Birds of the Big Elk; DIY adventures

I am taking an enforced break from my assorted projects today because all of the batteries I need at the moment are dead. So I’ve started the generator and will give them at least a partial charge. I’ll tell you about the project, then about some rather amazing birds from the last few days.

I’m trying to hang some closet-pole-type hangers from the back porch supports for my hanging baskets. I’ve got the holes drilled, but the only suitable screws I could find are square drive. I have a square driver, even one of the right size, but it has to go into a screwdriver body. I don’t have a square driver that has its own handle.

I have a very good Ryobi drill/driver and I stole a battery from one of the Ryobi flashlights. But the body is too fat to fit in where it needs to go. So I got out my little Makita with the tilt head. It fits just fine, but I haven’t used it in over a year, so of course the battery is deader than a doornail (what does that mean, anyhow?). So, when the Makita battery is ready, I’ll go finish the job that’s 80% complete. Technology has stopped me once again.

We’ve got a ton of birds this year, and I’m really enjoying most of them, the exception being the wild pigeons that are trying to steal our small cherries and plums. We’ve discovered that pigeons apparently have an attention span of 28 minutes. That’s how long after you scare them away that it takes them to return. And they are very smart, but that’s really long story I’ll have to save for another time.

Yesterday in the garden I saw a young bald eagle. He was so new his feathers hadn’t changed color yet. He was trying to fly with the turkey vultures, but they flew so much more gracefully and effortlessly than he did that I think he became embarassed. At any rate, he soon flew away.

Ben and I saw a pair of golden eagles up above the ridge. I think they were getting ready to mate, but they flew off up the valley so we didn’t get to watch. I’m not a voyeur, but I’ve wanted to see that ever since discovering Walt Whitman’s fabulous poem “The Dalliance of Eagles.”

The hummers are at war around the feeder. There are two ruby-throated females. They are the most territorial and aggressive of the lot, and I think they spend more energy duking it out than they get from the feeder. They’ve been beak to beak several times just today.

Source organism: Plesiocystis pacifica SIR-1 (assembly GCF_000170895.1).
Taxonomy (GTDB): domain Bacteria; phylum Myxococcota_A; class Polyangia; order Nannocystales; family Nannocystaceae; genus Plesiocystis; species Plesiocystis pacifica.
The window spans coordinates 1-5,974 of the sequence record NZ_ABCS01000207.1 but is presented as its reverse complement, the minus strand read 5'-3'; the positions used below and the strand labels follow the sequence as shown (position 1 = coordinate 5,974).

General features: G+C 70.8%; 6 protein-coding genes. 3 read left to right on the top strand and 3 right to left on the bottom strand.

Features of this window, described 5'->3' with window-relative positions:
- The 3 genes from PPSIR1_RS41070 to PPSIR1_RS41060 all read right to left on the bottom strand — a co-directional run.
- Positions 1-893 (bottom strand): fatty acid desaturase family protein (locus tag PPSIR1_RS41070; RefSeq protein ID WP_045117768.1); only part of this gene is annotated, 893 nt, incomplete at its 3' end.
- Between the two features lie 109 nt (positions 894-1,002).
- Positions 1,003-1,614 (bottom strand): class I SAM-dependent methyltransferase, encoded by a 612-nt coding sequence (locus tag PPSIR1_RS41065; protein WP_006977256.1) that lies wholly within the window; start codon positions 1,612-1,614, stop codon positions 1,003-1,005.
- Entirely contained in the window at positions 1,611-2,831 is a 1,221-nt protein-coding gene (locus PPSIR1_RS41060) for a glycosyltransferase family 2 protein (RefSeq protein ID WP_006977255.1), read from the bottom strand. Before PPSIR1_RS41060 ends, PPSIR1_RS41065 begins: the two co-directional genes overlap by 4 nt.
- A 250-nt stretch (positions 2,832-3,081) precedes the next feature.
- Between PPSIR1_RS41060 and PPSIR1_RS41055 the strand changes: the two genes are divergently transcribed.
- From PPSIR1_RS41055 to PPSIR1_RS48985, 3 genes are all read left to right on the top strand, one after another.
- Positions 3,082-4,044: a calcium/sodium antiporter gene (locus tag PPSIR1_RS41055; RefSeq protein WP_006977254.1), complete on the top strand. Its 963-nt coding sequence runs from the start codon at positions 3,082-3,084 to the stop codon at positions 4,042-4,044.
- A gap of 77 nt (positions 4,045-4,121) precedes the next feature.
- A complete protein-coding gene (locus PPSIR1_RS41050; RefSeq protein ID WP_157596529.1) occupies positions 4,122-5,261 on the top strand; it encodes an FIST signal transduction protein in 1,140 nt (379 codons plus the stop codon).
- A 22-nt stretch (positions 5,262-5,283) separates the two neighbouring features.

There are also two of the little green ones. They are much smarter. They fly into the nearby trees and just wait quietly until the two red ones get so mad at each other they fly away with one chasing the other. Then the little green one hops on the feeder and eats her fill.

Today Ben and I were sitting on the deck watching the hummer wars when a male Western tanager flew up and lit on a branch about 6 feet from our heads. He just sat and watched us for awhile. I don’t know if you’ve ever seen one, but they have bright yellow bellies and neon red heads. They are very lovely. He also did us the favor of calling, so now we know for sure what at least one of their calls is like. Finally he ambled off.

Of course there are also robins and juncos everywhere. There’s also a bird that I haven’t identified yet, but I will. I need a better bird book. The Audobon guide has too many with too little detail and variation in the pictures, and my Pacific NW Audobon field guide doesn’t have enough.

I’ll bet you’re tired of my complaining, so I’m going to go check the barbeque. The bird stuff got interrupted by Ben, who came up to the house to see why I was running the generator during the day. When I gave him my long song and dance story, he said, “Oh for Pete’s sake! Where do you want them?” “Where the holes are drilled, I’ll show you.” In five minutes he had them both up and I had my baskets hung. I was actually sort of hoping for that. He’s a foot taller than I am and had a much easier time of it.

I’ll take a picture in the next couple of days, but right now I’ve got so many half-finished projects going on in the back that it looks like Ma Kettle lived here, and I’d be embarassed to show you that.

4 Responses to “Birds of the Big Elk; DIY adventures”

  1. whitishrabbit Says:

    We have a pair of eagles that go to a tree way high up, south of the house. It’s sorta woods and ravine all around. It’s more than just wings soaring when I see them fly over.

    Makes me say a little prayer of gratitude to the spirit of Rachel Carson.

  2. mklekacz Says:

    Rabbit, I LOVE our eagles. And all of the rest of them too.

  3. OmbudsBen Says:

    Very cool about the hummers and the western tanager — I love the iridescent feathers of the hummers and you’re right, the tanagers are just gorgeous. The baldies get their white heads around their 5th year. Often the white tails come in first.

    I read once that they get the name from the word “piebald.”

  4. mklekacz Says:

    The most identifiable characteristic of the “immature” bald is its white underside. You can pick it out easily when they’re flying.

    It’s been a great year for birding.

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